Home - Periodic Tables
(from the brilliant indigo line in its spectrum) Discovered by Reich and Richter, who
later isolated the metal. Until 1924, a gram or so constituted the world's supply of this
element in isolated form. It is probably about as abundant as silver. About 4 million troy
ounces of indium are now produced annually in the Free World. Canada is presently
producing more than 1,000,000 troy ounces annually.
Indium is most frequently associated with zinc materials, and it is from these that
most commercial indium is now obtained; however, it is also found in iron, lead, and
The present cost of indium is about $1 to $5/g, depending on quantity and purity.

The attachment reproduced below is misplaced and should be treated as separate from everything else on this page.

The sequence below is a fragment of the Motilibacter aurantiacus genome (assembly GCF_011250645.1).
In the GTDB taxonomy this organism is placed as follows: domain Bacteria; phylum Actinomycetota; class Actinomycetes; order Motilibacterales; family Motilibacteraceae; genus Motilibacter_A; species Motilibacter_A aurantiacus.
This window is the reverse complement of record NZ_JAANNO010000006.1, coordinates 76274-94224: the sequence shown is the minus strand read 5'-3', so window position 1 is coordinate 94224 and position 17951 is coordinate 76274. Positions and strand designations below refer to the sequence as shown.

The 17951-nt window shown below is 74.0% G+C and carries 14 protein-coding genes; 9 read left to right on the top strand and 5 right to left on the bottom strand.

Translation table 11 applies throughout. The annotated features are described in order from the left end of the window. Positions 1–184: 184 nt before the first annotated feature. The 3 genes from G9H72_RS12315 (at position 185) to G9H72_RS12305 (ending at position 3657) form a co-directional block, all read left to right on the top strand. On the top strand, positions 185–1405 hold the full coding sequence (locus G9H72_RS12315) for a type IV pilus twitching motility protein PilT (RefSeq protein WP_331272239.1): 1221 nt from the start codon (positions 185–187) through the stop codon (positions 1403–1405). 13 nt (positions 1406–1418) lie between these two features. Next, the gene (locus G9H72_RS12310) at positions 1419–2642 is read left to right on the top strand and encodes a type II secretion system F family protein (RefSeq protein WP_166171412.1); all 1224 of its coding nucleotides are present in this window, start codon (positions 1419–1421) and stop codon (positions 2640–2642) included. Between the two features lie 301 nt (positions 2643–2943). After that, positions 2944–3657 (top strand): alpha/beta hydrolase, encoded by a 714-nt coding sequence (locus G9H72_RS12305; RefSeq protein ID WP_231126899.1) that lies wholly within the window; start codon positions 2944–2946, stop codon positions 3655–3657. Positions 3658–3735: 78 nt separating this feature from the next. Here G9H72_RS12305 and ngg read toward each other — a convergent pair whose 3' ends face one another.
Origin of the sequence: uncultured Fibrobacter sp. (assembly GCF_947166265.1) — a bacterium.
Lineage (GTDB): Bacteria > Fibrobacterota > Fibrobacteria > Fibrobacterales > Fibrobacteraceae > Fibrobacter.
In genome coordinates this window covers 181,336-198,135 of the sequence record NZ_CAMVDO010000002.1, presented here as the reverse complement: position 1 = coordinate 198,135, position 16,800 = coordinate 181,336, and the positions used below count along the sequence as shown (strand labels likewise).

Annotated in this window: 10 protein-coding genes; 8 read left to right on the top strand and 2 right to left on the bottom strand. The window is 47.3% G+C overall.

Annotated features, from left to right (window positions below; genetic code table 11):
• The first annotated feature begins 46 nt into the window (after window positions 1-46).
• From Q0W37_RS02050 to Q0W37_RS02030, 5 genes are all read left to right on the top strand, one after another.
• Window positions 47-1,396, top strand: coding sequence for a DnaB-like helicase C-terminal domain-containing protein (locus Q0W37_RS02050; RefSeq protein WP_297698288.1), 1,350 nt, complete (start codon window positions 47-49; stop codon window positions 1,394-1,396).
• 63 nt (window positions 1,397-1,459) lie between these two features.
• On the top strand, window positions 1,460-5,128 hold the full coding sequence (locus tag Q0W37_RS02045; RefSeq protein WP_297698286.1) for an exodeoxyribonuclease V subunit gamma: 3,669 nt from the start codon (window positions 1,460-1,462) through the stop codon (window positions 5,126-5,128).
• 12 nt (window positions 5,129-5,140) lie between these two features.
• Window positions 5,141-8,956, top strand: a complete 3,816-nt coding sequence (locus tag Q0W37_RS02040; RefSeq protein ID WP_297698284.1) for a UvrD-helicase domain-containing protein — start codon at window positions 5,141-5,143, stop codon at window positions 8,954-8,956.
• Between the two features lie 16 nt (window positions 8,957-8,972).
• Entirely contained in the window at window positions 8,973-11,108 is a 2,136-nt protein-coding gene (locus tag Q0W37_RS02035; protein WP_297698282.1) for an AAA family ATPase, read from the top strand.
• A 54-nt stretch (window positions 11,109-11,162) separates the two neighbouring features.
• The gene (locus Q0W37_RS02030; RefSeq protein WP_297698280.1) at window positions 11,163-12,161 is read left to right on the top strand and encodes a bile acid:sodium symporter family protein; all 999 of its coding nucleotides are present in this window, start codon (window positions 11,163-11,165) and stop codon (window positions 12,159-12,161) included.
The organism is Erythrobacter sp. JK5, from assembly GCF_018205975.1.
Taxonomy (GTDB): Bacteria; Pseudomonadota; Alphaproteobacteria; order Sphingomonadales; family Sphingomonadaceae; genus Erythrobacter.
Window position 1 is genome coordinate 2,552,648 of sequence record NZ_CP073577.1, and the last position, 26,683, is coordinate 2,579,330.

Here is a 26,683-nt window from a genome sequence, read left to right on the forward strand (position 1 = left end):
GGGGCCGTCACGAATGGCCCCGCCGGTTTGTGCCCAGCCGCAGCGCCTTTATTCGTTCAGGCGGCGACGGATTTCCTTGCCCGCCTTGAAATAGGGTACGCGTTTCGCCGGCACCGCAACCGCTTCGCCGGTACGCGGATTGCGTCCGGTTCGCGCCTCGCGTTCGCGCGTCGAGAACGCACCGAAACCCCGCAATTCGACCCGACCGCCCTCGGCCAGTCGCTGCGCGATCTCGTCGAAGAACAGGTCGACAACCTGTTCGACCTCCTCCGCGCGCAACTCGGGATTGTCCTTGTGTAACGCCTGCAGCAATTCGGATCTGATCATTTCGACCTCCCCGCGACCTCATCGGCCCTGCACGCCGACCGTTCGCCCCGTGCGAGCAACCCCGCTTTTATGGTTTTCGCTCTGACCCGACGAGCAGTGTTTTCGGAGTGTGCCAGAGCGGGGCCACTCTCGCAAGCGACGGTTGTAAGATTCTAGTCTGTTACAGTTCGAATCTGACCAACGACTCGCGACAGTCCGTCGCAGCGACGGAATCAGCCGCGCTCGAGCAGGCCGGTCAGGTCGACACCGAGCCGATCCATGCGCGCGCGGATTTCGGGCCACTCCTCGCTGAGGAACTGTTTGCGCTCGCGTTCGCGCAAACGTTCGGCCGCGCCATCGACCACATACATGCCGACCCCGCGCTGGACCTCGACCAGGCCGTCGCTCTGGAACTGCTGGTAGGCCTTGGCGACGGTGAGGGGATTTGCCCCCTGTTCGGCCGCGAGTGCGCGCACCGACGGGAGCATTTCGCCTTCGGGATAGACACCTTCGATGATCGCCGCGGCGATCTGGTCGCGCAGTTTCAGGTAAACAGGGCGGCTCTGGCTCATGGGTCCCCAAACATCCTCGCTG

It is available in ultra pure form. Indium is a very soft, silvery-white metal with a
brilliant luster. The pure metal gives a high-pitched "cry" when bent. It wets
glass, as does gallium.
It has found application in making low-melting allows; an allow of 24% indium - 76%
gallium is liquid at room temperature. It is used in making bearing alloys, germanium
transistors, rectifiers, thermistors, and photoconductors. It can be plated onto metal and
evaporated onto glass, forming a mirror as good as that made with silver but with more
resistance to atmospheric corrosion.
There is evidence that indium has a low order of toxicity; however, care should be
taken until further information is available.
Sources: CRC Handbook of Chemistry
and Physics and the American Chemical Society.